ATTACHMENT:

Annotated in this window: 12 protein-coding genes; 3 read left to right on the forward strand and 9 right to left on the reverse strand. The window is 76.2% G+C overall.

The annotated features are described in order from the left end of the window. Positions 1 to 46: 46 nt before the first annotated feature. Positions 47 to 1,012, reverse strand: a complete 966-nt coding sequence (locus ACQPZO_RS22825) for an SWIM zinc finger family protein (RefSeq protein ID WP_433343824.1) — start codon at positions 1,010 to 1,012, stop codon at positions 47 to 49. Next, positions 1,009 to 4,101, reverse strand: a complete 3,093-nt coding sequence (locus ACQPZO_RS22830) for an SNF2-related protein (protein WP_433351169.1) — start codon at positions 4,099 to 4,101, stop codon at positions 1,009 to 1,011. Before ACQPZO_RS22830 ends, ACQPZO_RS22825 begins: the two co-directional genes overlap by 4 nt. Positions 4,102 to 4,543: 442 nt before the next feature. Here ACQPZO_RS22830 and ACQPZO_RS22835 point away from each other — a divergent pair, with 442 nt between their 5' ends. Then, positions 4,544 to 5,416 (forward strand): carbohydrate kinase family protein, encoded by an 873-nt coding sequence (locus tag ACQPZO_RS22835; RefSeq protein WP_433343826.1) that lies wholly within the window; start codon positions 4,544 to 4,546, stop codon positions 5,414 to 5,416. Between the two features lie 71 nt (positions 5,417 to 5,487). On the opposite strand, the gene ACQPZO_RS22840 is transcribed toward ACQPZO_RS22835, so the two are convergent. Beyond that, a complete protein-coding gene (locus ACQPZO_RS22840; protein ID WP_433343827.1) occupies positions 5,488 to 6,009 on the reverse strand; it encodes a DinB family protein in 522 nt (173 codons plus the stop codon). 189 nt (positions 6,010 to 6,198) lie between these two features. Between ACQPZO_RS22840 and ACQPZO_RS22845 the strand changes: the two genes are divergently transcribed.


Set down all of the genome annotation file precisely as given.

Annotated in this window: 12 protein-coding genes; 3 read left to right on the forward strand and 9 right to left on the reverse strand. The window is 76.2% G+C overall.

The annotated features are described in order from the left end of the window. Positions 1 to 46: 46 nt before the first annotated feature. Positions 47 to 1,012, reverse strand: a complete 966-nt coding sequence (locus ACQPZO_RS22825) for an SWIM zinc finger family protein (RefSeq protein ID WP_433343824.1) — start codon at positions 1,010 to 1,012, stop codon at positions 47 to 49. Next, positions 1,009 to 4,101, reverse strand: a complete 3,093-nt coding sequence (locus ACQPZO_RS22830) for an SNF2-related protein (protein WP_433351169.1) — start codon at positions 4,099 to 4,101, stop codon at positions 1,009 to 1,011. Before ACQPZO_RS22830 ends, ACQPZO_RS22825 begins: the two co-directional genes overlap by 4 nt. Positions 4,102 to 4,543: 442 nt before the next feature. Here ACQPZO_RS22830 and ACQPZO_RS22835 point away from each other — a divergent pair, with 442 nt between their 5' ends. Then, positions 4,544 to 5,416 (forward strand): carbohydrate kinase family protein, encoded by an 873-nt coding sequence (locus tag ACQPZO_RS22835; RefSeq protein WP_433343826.1) that lies wholly within the window; start codon positions 4,544 to 4,546, stop codon positions 5,414 to 5,416. Between the two features lie 71 nt (positions 5,417 to 5,487). On the opposite strand, the gene ACQPZO_RS22840 is transcribed toward ACQPZO_RS22835, so the two are convergent. Beyond that, a complete protein-coding gene (locus ACQPZO_RS22840; protein ID WP_433343827.1) occupies positions 5,488 to 6,009 on the reverse strand; it encodes a DinB family protein in 522 nt (173 codons plus the stop codon). 189 nt (positions 6,010 to 6,198) lie between these two features. Between ACQPZO_RS22840 and ACQPZO_RS22845 the strand changes: the two genes are divergently transcribed.